Network Administration / Networking

Eight daily steps to a more secure network

While many companies have a 9-to-5 security staff, hackers don't punch a clock. However, your network can still remain secure in the 16 hours in-between - you just need to focus activities to provide maximum coverage for the network.

In today's connected world, hacking is a 24/7 business. Whether approaching it as a job or a hobby, hackers don't punch a clock.

While many companies don't have the budget for 24/7 security managers, that doesn't mean you should just give up on security. If your security staff, or your one security staff member, is on a 9-to-5 schedule, your network can still remain secure in the 16 hours in-between - you just need to focus activities to provide maximum coverage for the network.

Develop a methodical, comprehensive task list that provides the most efficient means of securing your network. To jump-start your planning, here are eight simple tasks you should make sure to check off every day.

After arriving at work, get some coffee, check your e-mail, and do the following:

1. Verify the current connections: There's nothing like catching malicious behavior while it's occurring. Inspect all the connections going through your firewall -- both in and out. Look for anomalies and investigate them; this could include outbound FTP or inbound Telnet/SSH sessions. You're looking for things that aren't normal.

2. Look at network traffic statistics: How much activity took place while you weren't there? What type of traffic was it, and what was the destination and source?

3. Look at your antivirus logs: Did a virus hit your e-mail system last night? Are the antivirus signatures up to date?

4. Read the security logs on your domain servers: Did the system lock out any accounts last night? Pay special attention to any accounts with administrator access. Verify that lockouts were human error - and not part of a breach attempt.

5. Check for new security patches: Determine whether any of your vendors released patches for any software in your baseline. (If you don't have a baseline, I highly recommend developing one.) If a new patch is available, read the release notes thoroughly. Then, make a decision or recommendation whether to implement it now or wait for scheduled system downtime.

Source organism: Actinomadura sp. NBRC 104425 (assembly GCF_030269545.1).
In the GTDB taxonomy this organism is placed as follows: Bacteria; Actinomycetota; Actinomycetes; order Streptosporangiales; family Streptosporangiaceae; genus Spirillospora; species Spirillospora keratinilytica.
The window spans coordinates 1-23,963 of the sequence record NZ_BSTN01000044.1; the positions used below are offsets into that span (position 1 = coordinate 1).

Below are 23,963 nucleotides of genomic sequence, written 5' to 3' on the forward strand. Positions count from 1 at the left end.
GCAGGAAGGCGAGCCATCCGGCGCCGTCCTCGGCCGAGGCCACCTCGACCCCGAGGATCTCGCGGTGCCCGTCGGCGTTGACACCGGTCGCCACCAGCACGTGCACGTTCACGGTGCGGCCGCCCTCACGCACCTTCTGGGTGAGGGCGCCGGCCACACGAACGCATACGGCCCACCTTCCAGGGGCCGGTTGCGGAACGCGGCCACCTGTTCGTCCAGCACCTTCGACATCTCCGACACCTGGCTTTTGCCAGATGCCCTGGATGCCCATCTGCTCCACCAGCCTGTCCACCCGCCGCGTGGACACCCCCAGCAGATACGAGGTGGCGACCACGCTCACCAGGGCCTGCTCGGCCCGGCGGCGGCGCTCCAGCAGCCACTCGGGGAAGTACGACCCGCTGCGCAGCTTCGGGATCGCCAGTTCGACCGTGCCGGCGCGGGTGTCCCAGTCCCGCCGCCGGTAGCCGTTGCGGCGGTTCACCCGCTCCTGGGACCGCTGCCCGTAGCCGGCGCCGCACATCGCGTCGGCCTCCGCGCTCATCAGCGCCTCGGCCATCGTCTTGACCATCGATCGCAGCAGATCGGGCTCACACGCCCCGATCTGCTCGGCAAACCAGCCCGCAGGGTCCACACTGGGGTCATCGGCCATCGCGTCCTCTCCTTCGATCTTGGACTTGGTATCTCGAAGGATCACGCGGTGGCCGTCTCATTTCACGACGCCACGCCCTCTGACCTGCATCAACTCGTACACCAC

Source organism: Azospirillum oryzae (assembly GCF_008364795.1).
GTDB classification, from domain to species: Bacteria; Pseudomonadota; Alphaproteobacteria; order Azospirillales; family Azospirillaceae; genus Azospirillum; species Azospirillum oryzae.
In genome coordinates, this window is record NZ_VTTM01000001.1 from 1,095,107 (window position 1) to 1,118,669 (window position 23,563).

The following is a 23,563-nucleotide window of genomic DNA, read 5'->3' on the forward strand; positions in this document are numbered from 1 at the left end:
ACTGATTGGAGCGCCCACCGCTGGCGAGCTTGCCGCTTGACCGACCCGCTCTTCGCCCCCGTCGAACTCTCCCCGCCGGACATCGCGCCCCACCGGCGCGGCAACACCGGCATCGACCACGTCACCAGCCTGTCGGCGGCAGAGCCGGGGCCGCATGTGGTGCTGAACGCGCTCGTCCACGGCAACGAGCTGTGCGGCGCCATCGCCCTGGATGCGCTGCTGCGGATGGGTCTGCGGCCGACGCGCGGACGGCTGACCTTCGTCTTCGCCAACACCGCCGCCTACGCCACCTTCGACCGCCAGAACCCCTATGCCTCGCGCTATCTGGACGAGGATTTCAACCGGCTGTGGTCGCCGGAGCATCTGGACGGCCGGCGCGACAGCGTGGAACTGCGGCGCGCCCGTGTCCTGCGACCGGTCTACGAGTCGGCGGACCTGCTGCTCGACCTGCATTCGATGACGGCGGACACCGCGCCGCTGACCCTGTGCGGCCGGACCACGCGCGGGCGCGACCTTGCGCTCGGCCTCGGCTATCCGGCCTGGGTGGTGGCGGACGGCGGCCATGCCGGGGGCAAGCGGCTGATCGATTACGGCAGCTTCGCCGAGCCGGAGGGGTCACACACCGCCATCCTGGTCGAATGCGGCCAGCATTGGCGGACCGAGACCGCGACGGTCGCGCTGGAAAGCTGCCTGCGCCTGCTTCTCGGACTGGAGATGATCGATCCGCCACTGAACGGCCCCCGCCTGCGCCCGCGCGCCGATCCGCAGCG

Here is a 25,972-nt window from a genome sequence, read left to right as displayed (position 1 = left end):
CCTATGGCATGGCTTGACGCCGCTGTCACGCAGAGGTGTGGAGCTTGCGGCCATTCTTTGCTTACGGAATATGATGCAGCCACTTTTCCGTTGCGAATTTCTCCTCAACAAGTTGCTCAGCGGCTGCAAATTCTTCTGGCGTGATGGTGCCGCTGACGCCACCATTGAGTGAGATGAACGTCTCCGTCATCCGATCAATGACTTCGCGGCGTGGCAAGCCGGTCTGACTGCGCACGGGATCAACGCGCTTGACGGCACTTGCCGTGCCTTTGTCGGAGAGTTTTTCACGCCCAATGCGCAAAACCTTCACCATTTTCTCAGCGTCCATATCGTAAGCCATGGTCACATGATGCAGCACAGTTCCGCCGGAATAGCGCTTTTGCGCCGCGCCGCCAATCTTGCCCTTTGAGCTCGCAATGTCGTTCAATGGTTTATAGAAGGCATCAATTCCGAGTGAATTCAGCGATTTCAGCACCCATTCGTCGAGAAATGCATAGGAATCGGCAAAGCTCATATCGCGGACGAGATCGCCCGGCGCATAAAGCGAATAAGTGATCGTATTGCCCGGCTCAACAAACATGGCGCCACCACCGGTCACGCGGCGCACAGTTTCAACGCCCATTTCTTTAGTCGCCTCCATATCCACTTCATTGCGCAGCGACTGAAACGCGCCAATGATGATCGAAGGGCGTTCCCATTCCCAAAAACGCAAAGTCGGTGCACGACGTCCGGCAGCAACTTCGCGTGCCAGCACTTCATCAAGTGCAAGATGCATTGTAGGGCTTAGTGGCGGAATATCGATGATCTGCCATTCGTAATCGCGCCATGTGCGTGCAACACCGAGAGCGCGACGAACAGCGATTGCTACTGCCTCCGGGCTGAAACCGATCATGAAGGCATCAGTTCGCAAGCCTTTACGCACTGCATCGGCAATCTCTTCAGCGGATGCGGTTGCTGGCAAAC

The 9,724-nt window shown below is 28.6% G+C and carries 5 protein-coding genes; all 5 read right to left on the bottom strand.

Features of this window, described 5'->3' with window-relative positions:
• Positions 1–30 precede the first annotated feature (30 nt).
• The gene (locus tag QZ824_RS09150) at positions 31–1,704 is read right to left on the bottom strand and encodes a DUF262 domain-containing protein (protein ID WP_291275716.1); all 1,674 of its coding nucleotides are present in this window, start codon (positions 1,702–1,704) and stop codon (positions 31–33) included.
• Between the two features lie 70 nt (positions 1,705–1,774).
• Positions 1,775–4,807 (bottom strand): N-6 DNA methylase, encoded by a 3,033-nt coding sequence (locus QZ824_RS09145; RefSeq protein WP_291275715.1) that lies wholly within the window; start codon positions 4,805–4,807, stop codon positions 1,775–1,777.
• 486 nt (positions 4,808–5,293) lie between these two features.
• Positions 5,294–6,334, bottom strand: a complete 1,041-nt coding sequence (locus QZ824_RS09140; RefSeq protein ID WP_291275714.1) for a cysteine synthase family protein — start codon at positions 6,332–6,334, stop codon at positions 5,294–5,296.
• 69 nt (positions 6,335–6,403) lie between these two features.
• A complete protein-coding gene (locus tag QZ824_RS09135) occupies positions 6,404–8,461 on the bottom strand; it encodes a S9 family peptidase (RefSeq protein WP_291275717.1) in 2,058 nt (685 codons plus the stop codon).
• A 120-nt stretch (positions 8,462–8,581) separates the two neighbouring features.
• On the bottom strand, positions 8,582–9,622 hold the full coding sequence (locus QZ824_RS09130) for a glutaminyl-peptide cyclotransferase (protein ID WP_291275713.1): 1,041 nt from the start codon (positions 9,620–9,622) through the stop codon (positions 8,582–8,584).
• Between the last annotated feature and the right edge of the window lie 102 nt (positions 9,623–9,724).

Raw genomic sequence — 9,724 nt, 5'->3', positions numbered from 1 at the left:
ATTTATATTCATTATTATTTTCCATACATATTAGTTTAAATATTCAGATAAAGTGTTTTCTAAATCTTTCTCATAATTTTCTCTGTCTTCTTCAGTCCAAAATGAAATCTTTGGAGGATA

When you arrive back from lunch, there's still a lot left to do:

1. Meet and brief: Managers like to know what's going on, so don't wait for them to ask -- tell them. Meet and brief on anything that occurred during the evening and the actions you've taken so far. This is also a good time to pitch new ideas; such as tools that could help you defend the network or staff training.

2. Check more logs: Take an in-depth look at IDS and firewall logs. Who on the Internet is knocking on your door? What are they looking for? Who on the inside of your network is doing something they shouldn't be?. If you find unauthorised and/or illegal activity, report it immediately, and take action to stop it.

3. Turn knowledge into action: Now that you know what went on while you weren't there, develop an action plan to prevent the behavior in the future. Do you need to adjust your firewall rules? Is your IDS catching and reporting the proper events? Do you need to archive logs to save space on your servers? Do you need to give a final briefing on any actions that occurred during the last 24 hours?

Final thoughts

A lot of companies don't run 24/7 security operations, and sometimes you might find yourself as the only person providing security for a network. While it's easy to get caught up in events and miss important items on your security checklist, you'll never know what you're missing if you don't create a list in the first place. Network security shouldn't be reactionary -- don't wait for events to drive you into action.

The above list isn't complete, but it's a starting point. Create your own security to-do list that's specific to your organisation's needs, and keep your security on track.


Mike Mullins has served as an assistant network administrator and a network security administrator for the U.S. Secret Service and the Defense Information Systems Agency. He is currently the director of operations for the Southern Theater Network Operations and Security Center.

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